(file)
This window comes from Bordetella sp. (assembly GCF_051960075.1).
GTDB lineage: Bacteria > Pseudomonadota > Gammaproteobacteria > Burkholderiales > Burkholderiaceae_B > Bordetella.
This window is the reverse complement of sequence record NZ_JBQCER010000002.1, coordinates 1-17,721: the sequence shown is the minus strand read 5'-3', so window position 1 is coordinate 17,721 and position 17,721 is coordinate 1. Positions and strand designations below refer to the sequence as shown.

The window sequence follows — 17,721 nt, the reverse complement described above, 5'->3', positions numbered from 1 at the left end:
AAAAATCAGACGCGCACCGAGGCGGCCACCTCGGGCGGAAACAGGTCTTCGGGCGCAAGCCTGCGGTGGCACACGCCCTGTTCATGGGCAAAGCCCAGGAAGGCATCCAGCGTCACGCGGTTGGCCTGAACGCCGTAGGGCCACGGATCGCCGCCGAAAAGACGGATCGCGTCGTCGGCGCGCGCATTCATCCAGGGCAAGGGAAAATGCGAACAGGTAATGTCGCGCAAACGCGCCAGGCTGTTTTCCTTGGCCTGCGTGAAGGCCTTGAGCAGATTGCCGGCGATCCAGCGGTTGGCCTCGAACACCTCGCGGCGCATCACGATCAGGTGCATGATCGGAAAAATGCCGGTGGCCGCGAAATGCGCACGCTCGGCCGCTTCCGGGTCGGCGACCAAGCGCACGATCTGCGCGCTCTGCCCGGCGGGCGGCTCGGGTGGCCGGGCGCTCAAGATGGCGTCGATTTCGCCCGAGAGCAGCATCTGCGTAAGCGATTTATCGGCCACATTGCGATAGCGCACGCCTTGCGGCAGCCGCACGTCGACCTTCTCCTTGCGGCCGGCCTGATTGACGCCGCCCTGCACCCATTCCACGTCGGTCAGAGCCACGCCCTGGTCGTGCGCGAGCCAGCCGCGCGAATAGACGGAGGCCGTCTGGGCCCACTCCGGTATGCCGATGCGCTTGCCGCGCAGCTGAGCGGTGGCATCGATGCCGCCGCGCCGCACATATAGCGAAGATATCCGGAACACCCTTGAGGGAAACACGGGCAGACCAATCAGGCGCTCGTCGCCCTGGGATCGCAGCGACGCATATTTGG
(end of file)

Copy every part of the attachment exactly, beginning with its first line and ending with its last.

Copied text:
This window comes from Bordetella sp. (assembly GCF_051960075.1).
GTDB lineage: Bacteria > Pseudomonadota > Gammaproteobacteria > Burkholderiales > Burkholderiaceae_B > Bordetella.
This window is the reverse complement of sequence record NZ_JBQCER010000002.1, coordinates 1-17,721: the sequence shown is the minus strand read 5'-3', so window position 1 is coordinate 17,721 and position 17,721 is coordinate 1. Positions and strand designations below refer to the sequence as shown.

The window sequence follows — 17,721 nt, the reverse complement described above, 5'->3', positions numbered from 1 at the left end:
AAAAATCAGACGCGCACCGAGGCGGCCACCTCGGGCGGAAACAGGTCTTCGGGCGCAAGCCTGCGGTGGCACACGCCCTGTTCATGGGCAAAGCCCAGGAAGGCATCCAGCGTCACGCGGTTGGCCTGAACGCCGTAGGGCCACGGATCGCCGCCGAAAAGACGGATCGCGTCGTCGGCGCGCGCATTCATCCAGGGCAAGGGAAAATGCGAACAGGTAATGTCGCGCAAACGCGCCAGGCTGTTTTCCTTGGCCTGCGTGAAGGCCTTGAGCAGATTGCCGGCGATCCAGCGGTTGGCCTCGAACACCTCGCGGCGCATCACGATCAGGTGCATGATCGGAAAAATGCCGGTGGCCGCGAAATGCGCACGCTCGGCCGCTTCCGGGTCGGCGACCAAGCGCACGATCTGCGCGCTCTGCCCGGCGGGCGGCTCGGGTGGCCGGGCGCTCAAGATGGCGTCGATTTCGCCCGAGAGCAGCATCTGCGTAAGCGATTTATCGGCCACATTGCGATAGCGCACGCCTTGCGGCAGCCGCACGTCGACCTTCTCCTTGCGGCCGGCCTGATTGACGCCGCCCTGCACCCATTCCACGTCGGTCAGAGCCACGCCCTGGTCGTGCGCGAGCCAGCCGCGCGAATAGACGGAGGCCGTCTGGGCCCACTCCGGTATGCCGATGCGCTTGCCGCGCAGCTGAGCGGTGGCATCGATGCCGCCGCGCCGCACATATAGCGAAGATATCCGGAACACCCTTGAGGGAAACACGGGCAGACCAATCAGGCGCTCGTCGCCCTGGGATCGCAGCGACGCATATTTGG